This may just be an example, but it should be noted: this is boring. I do not want to do this. I can kill a rat with a knife in real life. There is no reason to start the player out with something so simple, no reason to start off as a lowly worker. I agree that the player wants to be thrust into an experience, but the example you're describing sounds less like jumping headfirst into a cold lake and more like an old man easing slowly into a warm bath. There is no reason that your first mission can't be to protect the city against invading yagudo. You could be dropped into the world in the heat of battle, and have some NPCs asking you what you want them to do. I'm just saying, you don't have to start out doing menial tasks. An epic game can be epic right from the beginning. This is a mistake a lot of games make. It is important to teach beginners how to play, but that doesn't mean they have to be bored out of their mind while learning. It's the difference between Kingdom Hearts 2 and Final Fantasy VII. FF7's beginning is my idea of being thrust into the game, KH2 is one where you're eased in, and you're bored the whole time. I don't remember enough about KH2 to go into more detail than that, but let's just say I remember being very bored.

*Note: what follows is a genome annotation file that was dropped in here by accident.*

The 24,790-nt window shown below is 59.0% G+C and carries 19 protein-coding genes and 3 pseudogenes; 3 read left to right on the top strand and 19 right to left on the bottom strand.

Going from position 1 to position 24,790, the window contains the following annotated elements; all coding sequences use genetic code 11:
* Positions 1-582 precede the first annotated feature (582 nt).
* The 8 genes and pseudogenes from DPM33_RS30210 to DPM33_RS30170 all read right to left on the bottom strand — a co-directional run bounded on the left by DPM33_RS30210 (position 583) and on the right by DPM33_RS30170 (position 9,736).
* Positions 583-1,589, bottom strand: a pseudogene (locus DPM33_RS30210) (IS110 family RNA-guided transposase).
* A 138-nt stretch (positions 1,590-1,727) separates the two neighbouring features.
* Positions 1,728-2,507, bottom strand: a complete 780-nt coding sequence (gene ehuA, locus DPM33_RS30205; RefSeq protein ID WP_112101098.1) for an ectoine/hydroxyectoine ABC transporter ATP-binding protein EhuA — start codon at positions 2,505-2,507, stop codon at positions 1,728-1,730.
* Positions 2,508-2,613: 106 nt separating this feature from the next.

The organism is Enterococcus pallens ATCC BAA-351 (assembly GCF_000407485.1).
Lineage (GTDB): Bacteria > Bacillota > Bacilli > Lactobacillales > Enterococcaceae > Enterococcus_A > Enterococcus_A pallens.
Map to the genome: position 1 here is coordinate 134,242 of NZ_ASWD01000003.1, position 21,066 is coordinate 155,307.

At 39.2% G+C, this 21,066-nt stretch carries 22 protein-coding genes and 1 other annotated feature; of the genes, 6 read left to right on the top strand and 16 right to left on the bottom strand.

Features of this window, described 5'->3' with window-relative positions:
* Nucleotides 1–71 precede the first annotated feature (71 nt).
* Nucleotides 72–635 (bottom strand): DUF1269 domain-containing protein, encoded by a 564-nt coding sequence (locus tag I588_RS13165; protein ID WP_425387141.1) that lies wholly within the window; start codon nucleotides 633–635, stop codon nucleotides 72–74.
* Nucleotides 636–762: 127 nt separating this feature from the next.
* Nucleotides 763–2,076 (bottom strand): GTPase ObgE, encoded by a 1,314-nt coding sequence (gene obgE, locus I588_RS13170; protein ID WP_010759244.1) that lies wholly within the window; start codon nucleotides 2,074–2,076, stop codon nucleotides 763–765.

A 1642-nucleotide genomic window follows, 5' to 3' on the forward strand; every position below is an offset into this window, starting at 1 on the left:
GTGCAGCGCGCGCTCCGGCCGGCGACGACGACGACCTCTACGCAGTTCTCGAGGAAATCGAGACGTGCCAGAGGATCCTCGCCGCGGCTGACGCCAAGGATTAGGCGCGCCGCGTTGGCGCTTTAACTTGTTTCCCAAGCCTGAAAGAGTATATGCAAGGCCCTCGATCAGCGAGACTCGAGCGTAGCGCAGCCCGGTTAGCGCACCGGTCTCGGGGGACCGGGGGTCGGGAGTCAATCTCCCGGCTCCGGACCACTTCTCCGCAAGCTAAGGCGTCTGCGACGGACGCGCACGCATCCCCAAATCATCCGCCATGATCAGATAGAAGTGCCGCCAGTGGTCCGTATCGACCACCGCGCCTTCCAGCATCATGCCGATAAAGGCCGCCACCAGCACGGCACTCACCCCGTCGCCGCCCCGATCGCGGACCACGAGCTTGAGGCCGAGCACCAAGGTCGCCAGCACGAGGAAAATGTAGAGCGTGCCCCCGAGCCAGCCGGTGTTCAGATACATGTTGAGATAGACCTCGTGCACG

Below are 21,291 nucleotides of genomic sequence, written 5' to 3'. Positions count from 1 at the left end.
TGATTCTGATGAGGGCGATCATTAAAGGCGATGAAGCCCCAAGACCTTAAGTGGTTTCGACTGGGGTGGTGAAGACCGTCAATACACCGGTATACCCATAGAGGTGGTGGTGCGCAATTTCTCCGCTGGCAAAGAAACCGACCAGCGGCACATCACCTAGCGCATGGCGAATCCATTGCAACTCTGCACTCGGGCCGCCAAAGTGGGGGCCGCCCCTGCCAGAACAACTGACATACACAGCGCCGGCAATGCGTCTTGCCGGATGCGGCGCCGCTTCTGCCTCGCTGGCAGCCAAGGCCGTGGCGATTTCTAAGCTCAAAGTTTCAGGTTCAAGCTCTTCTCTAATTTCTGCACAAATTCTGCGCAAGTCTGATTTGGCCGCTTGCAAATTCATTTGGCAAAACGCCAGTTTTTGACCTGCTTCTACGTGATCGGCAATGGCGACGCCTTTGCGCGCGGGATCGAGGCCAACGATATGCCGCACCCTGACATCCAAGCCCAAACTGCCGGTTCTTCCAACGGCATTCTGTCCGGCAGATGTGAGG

[quote]In Final Fantasy XIV, what if you got EXP depending not just completing a mission or quest, but a range of exp, based on performance? If you win, but just barely, maybe you get 75 exp. If you kick the **** out of it in record time, maybe you get 100. If you lose, maybe you still get 10.[/quote]
Yes, this sounds good, but it would have to give you exp also relative to your current stats. If you're currently level 50 and turn in the lizard egg in 12 seconds flat, you shouldn't get 9001 exp. The fact that you're level 50 should offset the fact that you did so well on the mission.

[quote]Say you're at level 10 in 'alchemy'. Craft a level 1 item, you get 1 exp. Level 2, 2 exp. Level 3...? 3 exp. Crafting at your own level gets you double the exp of that level--so a level 10 item would get you 20 exp. It isn't much, but it's satisfactory on a basic level. That while a player focus on one thing, the experiences therein are still benefiting his character.[/quote]